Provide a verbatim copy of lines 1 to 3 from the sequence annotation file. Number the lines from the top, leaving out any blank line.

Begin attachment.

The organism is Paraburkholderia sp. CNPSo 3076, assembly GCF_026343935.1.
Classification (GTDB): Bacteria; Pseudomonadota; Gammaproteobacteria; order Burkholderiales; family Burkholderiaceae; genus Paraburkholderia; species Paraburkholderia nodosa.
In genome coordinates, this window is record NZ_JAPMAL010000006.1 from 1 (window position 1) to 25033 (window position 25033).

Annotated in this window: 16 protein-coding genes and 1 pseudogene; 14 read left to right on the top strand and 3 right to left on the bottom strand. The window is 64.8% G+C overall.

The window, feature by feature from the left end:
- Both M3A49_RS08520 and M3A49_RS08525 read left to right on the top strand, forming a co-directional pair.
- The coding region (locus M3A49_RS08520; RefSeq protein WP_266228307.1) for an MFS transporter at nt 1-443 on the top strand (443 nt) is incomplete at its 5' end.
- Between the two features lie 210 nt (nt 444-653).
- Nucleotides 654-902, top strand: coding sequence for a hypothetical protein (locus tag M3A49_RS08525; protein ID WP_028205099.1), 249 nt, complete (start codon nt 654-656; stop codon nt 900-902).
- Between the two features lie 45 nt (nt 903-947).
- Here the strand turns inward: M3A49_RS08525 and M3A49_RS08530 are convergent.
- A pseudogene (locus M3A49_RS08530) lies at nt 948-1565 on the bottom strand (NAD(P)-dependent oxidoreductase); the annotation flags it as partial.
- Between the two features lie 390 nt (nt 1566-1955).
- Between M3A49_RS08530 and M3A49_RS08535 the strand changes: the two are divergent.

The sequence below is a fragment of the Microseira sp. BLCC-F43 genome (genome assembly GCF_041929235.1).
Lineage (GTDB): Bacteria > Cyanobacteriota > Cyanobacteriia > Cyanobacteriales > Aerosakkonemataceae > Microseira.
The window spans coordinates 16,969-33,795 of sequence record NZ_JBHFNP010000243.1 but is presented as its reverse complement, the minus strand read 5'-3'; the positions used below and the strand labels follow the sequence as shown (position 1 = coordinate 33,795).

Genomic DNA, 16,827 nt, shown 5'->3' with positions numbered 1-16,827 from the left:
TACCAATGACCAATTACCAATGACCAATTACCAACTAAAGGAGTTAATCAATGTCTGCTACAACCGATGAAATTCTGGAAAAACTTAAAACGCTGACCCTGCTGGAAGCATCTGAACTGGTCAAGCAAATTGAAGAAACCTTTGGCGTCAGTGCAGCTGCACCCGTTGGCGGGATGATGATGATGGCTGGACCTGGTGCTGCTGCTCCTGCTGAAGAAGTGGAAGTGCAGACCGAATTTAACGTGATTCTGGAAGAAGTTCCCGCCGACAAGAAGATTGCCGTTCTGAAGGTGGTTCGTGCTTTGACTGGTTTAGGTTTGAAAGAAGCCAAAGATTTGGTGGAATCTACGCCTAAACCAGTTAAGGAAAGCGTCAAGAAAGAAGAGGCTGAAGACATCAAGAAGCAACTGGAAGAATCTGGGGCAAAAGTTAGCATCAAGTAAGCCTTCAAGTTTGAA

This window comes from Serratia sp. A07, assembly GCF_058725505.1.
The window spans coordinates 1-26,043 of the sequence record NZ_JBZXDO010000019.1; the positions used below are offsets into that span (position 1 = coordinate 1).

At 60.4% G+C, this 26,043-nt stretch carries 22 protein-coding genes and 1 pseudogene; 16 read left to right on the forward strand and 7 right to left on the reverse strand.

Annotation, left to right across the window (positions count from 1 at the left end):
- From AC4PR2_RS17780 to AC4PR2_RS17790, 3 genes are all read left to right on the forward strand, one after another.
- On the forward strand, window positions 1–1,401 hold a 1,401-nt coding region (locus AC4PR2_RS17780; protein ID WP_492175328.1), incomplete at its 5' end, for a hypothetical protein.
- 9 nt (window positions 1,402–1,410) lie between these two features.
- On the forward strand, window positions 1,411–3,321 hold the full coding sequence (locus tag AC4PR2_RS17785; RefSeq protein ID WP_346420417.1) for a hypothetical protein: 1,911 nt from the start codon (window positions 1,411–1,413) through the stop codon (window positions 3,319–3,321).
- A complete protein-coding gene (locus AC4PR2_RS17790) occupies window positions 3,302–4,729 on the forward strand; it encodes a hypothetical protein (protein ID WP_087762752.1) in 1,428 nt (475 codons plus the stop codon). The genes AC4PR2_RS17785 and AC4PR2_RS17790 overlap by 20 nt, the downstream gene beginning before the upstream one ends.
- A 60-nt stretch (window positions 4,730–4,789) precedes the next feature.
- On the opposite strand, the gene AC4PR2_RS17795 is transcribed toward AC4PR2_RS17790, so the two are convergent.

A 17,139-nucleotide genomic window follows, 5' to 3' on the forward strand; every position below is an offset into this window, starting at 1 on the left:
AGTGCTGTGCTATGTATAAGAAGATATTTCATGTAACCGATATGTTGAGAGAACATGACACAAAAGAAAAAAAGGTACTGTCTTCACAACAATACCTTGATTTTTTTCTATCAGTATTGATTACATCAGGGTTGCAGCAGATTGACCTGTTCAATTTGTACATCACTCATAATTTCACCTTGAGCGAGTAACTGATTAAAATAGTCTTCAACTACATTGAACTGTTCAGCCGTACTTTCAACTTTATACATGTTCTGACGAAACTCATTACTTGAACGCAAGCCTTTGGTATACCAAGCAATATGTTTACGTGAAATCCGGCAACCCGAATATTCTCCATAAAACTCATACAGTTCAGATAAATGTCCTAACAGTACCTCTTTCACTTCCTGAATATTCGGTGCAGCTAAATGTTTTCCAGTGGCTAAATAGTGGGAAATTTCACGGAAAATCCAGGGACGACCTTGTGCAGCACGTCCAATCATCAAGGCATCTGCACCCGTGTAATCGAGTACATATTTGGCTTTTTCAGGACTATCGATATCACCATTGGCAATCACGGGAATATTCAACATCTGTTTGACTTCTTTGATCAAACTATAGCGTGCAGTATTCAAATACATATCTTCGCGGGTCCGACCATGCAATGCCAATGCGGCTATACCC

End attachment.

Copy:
The organism is Paraburkholderia sp. CNPSo 3076, assembly GCF_026343935.1.
Classification (GTDB): Bacteria; Pseudomonadota; Gammaproteobacteria; order Burkholderiales; family Burkholderiaceae; genus Paraburkholderia; species Paraburkholderia nodosa.
In genome coordinates, this window is record NZ_JAPMAL010000006.1 from 1 (window position 1) to 25033 (window position 25033).